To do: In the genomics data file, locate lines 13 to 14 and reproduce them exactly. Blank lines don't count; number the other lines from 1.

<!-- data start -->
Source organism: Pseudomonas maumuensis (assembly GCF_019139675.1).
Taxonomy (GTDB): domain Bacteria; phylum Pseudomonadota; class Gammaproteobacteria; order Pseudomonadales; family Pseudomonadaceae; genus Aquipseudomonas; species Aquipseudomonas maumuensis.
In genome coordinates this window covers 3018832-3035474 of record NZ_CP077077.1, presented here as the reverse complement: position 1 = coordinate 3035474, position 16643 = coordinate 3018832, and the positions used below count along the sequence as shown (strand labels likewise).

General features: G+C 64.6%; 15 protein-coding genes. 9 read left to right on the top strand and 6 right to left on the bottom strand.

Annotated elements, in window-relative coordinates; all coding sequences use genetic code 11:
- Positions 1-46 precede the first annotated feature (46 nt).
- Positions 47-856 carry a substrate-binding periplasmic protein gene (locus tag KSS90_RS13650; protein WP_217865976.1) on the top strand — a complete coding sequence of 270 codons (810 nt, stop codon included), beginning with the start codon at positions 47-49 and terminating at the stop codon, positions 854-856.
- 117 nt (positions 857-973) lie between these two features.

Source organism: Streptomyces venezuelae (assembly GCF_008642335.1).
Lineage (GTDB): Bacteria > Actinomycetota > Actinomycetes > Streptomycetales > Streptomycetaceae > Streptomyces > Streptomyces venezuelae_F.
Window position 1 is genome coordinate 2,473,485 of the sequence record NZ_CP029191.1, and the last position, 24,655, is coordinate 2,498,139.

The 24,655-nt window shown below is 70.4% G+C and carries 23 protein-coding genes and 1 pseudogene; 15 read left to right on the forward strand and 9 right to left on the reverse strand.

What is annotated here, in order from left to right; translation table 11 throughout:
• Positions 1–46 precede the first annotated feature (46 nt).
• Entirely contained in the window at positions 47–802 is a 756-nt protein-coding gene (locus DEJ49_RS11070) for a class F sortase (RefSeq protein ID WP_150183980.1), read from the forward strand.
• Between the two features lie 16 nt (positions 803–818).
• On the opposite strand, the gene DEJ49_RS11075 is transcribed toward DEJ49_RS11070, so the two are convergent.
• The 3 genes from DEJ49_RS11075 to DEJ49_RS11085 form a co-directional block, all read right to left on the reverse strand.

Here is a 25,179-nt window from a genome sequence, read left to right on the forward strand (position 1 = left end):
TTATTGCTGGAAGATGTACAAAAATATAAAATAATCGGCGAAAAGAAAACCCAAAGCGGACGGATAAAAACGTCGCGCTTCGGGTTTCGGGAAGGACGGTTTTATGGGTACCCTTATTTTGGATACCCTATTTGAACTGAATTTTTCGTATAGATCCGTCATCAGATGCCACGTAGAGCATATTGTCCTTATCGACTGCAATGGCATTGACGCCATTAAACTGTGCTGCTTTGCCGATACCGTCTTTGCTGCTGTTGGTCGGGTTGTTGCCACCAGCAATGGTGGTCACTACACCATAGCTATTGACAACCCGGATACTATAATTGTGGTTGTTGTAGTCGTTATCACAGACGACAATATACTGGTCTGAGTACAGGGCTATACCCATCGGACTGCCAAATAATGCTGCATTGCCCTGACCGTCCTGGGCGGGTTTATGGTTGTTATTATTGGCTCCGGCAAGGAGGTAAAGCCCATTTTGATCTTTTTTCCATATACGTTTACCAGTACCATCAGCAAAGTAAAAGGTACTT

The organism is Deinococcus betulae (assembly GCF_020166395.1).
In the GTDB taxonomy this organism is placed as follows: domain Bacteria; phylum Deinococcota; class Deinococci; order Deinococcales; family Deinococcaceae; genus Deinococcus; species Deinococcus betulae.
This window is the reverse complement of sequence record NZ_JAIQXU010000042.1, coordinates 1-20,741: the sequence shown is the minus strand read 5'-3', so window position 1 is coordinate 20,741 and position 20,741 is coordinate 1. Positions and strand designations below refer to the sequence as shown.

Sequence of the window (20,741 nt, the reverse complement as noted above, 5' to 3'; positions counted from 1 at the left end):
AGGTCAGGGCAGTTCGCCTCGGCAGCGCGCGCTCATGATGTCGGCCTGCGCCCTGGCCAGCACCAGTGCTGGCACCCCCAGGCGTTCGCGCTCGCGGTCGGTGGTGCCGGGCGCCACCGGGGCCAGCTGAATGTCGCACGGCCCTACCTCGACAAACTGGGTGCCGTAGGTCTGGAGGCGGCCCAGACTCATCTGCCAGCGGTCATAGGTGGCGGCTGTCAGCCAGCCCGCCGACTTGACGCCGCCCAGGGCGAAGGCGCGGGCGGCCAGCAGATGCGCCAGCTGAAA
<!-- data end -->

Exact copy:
What is annotated here, in order from left to right; translation table 11 throughout:
• Positions 1–46 precede the first annotated feature (46 nt).